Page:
Folic Acid vs. Folate Explained and Simplified<a href="" target="_blank" rel="noopener">Source</a>

Folic acid vs. folate—which should you be taking? Find out!


0:00 Folic acid explained
0:10 Folic acid and pregnancy
1:30 How much vitamin B9 do you need?
2:25 The solution
3:32 Folic acid vs. folate
4:15 How to avoid synthetic folic acid
4:45 The best sources of folate
4:55 Folic acid and vitamin B12
5:53 Learn more about vitamin B12!

Today I’m going to cover folic acid and folate. Are they the same? No, they’re not—and we’re going to talk about why.

Folic acid is the synthetic version of vitamin B9, and folate is the natural version.

Many pregnant women take a supplement that contains folic acid because data shows that it can help prevent neural tube defects. But many people are finding that they have a genetic mutation related to B9, which means there could be a problem if they take folic acid.

This genetic mutation involves an enzyme responsible for converting folic acid into an active form so your body can use it. People with this mutation need more vitamin B9 than usual, but it’s also important that they don’t have too much.

For example, one of the top benefits of vitamin B9 is that it protects against the initiation of cancer. However, excess vitamin B9 is also involved in the initiation of new cancer cells.

The solution is to take a version of vitamin B9 that doesn’t require an enzyme to be converted—making this genetic mutation not a problem anymore.

What we need is more methylfolate. Methylfolate is a type of vitamin B9 that’s easily absorbed and doesn’t require other enzyme reactions like synthetic folic acid does.

Overall, it’s essential to avoid products that contain folic acid and consume more foods that contain natural folate. The best source of natural B9 is dark leafy green vegetables.

Dr. Eric Berg DC Bio:
Dr. Berg, age 57, is a chiropractor who specializes in Healthy Ketosis & Intermittent Fasting. He is the author of the best-selling book The Healthy Keto Plan, and is the Director of Dr. Berg Nutritionals. He no longer practices, but focuses on health education through social media.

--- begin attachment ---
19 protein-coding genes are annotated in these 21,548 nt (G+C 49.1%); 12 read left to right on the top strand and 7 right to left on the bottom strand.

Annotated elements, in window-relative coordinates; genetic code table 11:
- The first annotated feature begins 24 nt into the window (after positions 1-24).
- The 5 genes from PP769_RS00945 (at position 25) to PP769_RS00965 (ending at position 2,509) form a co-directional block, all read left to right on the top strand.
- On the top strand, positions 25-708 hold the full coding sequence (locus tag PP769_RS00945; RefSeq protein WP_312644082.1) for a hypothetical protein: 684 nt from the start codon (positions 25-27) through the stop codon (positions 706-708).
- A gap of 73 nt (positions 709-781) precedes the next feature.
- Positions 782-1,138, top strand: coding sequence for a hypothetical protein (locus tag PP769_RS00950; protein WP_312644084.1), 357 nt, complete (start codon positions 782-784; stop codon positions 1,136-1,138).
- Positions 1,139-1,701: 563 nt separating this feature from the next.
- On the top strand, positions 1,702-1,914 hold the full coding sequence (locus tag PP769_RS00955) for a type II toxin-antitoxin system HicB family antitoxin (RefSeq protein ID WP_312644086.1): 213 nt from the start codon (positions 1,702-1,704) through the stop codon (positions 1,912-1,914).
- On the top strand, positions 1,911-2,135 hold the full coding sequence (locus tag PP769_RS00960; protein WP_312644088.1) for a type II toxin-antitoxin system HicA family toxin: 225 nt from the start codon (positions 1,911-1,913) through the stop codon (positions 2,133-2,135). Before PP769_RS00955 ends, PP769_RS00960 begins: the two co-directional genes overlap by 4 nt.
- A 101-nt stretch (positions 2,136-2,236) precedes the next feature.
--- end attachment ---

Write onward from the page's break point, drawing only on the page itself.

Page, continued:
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Dr. Eric Berg received his Doctor of Chiropractic degree from Palmer College of Chiropractic in 1988. His use of “doctor” or “Dr.” in relation to himself solely refers to that degree. Dr. Berg is a licensed chiropractor in Virginia, California, and Louisiana, but he no longer practices chiropractic in any state and does not see patients so he can focus on educating people as a full time activity, yet he maintains an active license. This video is for general informational purposes only. It should not be used to self-diagnose and it is not a substitute for a medical exam, cure, treatment, diagnosis, and prescription or recommendation. It does not create a doctor-patient relationship between Dr. Berg and you. You should not make any change in your health regimen or diet before first consulting a physician and obtaining a medical exam, diagnosis, and recommendation. Always seek the advice of a physician or other qualified health provider with any questions you may have regarding a medical condition.

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Thanks for watching! I hope this increases your awareness of folic acid vs. folate. I’ll see you in the next video.

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